In a previous post, I explained how I’ve memorized the epic poem, The Glugs of Gosh, without using many loci and visual mnemonics. “Mainstream” memory advice often suggests visual mnemonics for everything, but for poetry, that’s a mistake. You’ll get much farther, much faster, if you focus on your oral memory. You need to listen to the rhythms and the rhymes.
Think of all the songs you know by heart without even trying. You don’t need visual mnemonics to get corporate jingles stuck in your head.
However, you can still reach a point where you need to fall back on a few visual mnemonics. Most poems in modern English were not composed to be memorized. The author, not being a bard, used techniques or patterns that Homer wouldn’t have touched. The wrong kind of repetition and variation can sorely confuse your oral memory.
Spaced repetition shows me what I forgot
Not long after I finished my post about the Glugs, I had a crop of canto-length reviews for that very poem. I hadn’t seen these cantos in awhile. Turned out I didn’t remember some of them as well as I thought. Oops.
That’s how spaced repetition works. After the initial burst of
reviews, the intervals get longer and longer. It’s a great system, but
each interval is only an estimate. If the interval turns out a little too long for a particular card, your memory will fade before you see
the card. When that happens, you need to mark the card
will show it to you soon, in another short burst of reviews.
This isn’t like starting from scratch. Anki is sophisticated enough to note that you’ve already spent a lot of time on the card. You’re reactivating an old memory, so you won’t see the card as often as if you were seeing it for the first time.
It can be rather painful to mark an old card
Again. (Especially if
you just blogged about it.) But if you don’t, you won’t review the
card again for a really long time, and you’ll forget it even more.
Besides, now you know for sure how crucial it is to use Anki every day. Otherwise, huge chunks of your memory work would slowly slip away.
When you need loci, admit it
In my case, I took another look at these half-forgotten cantos. Certain stretches had always given me trouble. After refreshing my memory, I could soldier my way through them (mostly), but they were more trouble than they should have been.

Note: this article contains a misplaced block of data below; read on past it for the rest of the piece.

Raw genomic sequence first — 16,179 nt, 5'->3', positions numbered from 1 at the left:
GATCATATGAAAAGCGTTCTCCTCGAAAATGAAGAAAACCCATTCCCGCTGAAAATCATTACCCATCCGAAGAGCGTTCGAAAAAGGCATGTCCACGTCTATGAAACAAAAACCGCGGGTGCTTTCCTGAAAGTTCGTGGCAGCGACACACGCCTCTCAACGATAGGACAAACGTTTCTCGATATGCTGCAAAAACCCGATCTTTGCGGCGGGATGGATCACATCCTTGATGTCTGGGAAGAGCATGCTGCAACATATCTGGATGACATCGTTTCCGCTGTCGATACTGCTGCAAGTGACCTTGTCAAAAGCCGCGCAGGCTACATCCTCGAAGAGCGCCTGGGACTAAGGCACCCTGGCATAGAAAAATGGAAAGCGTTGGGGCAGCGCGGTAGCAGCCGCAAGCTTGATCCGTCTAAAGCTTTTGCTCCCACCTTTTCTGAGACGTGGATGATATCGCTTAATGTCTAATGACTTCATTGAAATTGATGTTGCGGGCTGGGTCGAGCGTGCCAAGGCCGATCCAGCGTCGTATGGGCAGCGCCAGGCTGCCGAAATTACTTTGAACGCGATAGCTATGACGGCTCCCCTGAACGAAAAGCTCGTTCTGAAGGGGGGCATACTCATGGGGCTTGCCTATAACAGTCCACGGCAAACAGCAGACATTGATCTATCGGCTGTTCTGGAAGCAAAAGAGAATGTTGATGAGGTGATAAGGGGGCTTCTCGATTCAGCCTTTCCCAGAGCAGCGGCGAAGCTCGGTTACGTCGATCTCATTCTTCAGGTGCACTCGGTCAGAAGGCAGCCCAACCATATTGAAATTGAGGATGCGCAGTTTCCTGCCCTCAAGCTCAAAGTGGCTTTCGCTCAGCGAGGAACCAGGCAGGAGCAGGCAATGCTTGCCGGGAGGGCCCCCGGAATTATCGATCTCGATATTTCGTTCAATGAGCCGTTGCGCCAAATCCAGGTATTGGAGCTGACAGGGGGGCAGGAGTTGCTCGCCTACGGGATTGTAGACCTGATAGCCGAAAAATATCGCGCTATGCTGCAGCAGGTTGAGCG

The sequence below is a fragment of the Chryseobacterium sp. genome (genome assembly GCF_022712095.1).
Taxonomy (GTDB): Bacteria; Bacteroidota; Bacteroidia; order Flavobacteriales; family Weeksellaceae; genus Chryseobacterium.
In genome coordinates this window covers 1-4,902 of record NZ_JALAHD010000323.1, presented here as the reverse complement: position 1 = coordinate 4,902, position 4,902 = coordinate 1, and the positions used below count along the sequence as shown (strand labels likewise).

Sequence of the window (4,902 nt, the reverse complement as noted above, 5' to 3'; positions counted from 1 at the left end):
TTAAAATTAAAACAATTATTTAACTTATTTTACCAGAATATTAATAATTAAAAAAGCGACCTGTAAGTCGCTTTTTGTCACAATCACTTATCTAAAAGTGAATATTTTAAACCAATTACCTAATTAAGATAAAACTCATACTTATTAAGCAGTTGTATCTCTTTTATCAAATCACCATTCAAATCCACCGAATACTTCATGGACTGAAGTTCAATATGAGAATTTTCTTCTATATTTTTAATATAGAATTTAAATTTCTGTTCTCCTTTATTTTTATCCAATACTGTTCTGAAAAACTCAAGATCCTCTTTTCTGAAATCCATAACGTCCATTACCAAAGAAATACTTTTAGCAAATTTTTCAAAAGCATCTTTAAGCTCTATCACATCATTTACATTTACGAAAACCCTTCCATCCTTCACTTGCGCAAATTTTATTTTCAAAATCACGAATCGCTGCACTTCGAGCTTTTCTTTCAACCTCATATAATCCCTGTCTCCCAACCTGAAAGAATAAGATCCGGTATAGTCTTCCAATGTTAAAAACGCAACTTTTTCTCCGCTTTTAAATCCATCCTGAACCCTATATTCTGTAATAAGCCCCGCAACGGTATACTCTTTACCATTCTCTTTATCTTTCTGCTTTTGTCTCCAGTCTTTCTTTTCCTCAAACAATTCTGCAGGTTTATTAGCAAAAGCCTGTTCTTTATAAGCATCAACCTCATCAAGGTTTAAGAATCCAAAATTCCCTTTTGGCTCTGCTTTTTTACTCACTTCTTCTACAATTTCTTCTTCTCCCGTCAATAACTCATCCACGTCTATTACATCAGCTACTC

The problem was repetition with variation. The author, C. J. Dennis, would string together stanzas that all had a similar structure, but with different bits inside. Because the bits were random (at least to me), I’d miss my jump from one stanza to the next, and land in the wrong place.
Here’s an example:
The Glugs abide in a far, far land That is partly pebbles and stones and sand But mainly earth of a chocolate hue, When it isn't purple or slightly blue. And the Glugs live there with their aunts and their wives, In draught-proof tenements all their lives. And they climb the trees when the weather is wet, To see how high they can really get. Pray, don't forget, This is chiefly done when the weather is wet. And every shadow that flits and hides, And every stream that glistens and glides And laughs its way from a highland height, All know the Glugs quite well by sight. And they say, "Our test is the best by far; For a Glug is a Glug; so there you are! And they climb the trees when it drizzles or hails To get electricity into their nails; And the Glug that fails Is a luckless Glug, if it drizzles or hails." Now, the Glugs abide in the lands of Gosh; And they work all day for the sake of Splosh. For Splosh, the First, is the Nation's pride, And King of the Glugs, on his uncle's side. And they sleep at night, for the sake of rest; For their doctors say this suits them best. And they climb the trees, as a general rule, For exercise, when the weather is cool. They're taught at school To climb the trees when the weather is cool. And the whispering grass on the gay green hills And every cricket that skirls and shrills, And every moonbeam, gleaming white, All know the Glugs quite well by sight. And they say, "It is safe, it is the test we bring; For a Glug is an awful Gluglike thing. And they climb the trees when there's a sign of fog, To scan the land for a feasible dog. They love to jog Thro' dells in quest of a feasible dog."
It’s great fun, of course. But it’s a whole mesh of repeating, varying patterns.
- Every stanza ends with “and they climb the trees when…”
But every other stanza begins with a fairly random set of creatures who “know the Glugs quite well by sight,” and are then compelled to spout a random couplet.
You see the problem, right? After you finish the first stanza, there’s no logical reason to go to “every shadow that flits and hides,” rather than a few stanzas ahead, “the whispering grass on the gray green hills.” Even if you make it to the flitting shadows, are they saying, “Our test is the best by far,” or “It is safe, it is the test we bring,” or perhaps one of the other little couplets further on?
To spice things up even more, this same pattern is used all over again in another canto. So you can misfire all the way into a whole other canto.
Writing all this out, I’m wondering why I ever didn’t use loci. Well, actually, I know why, but that’s a whole other story. And I did use some mnemonics, and also find some connections. But it wasn’t enough. I could remember the bits orally, but I needed another system to keep these rhyming bits in the correct order. I needed loci.
Next time, I’ll explain how I was able to solve my Glugs issues much faster than I’d have guessed. You can find new loci in some unlikely places.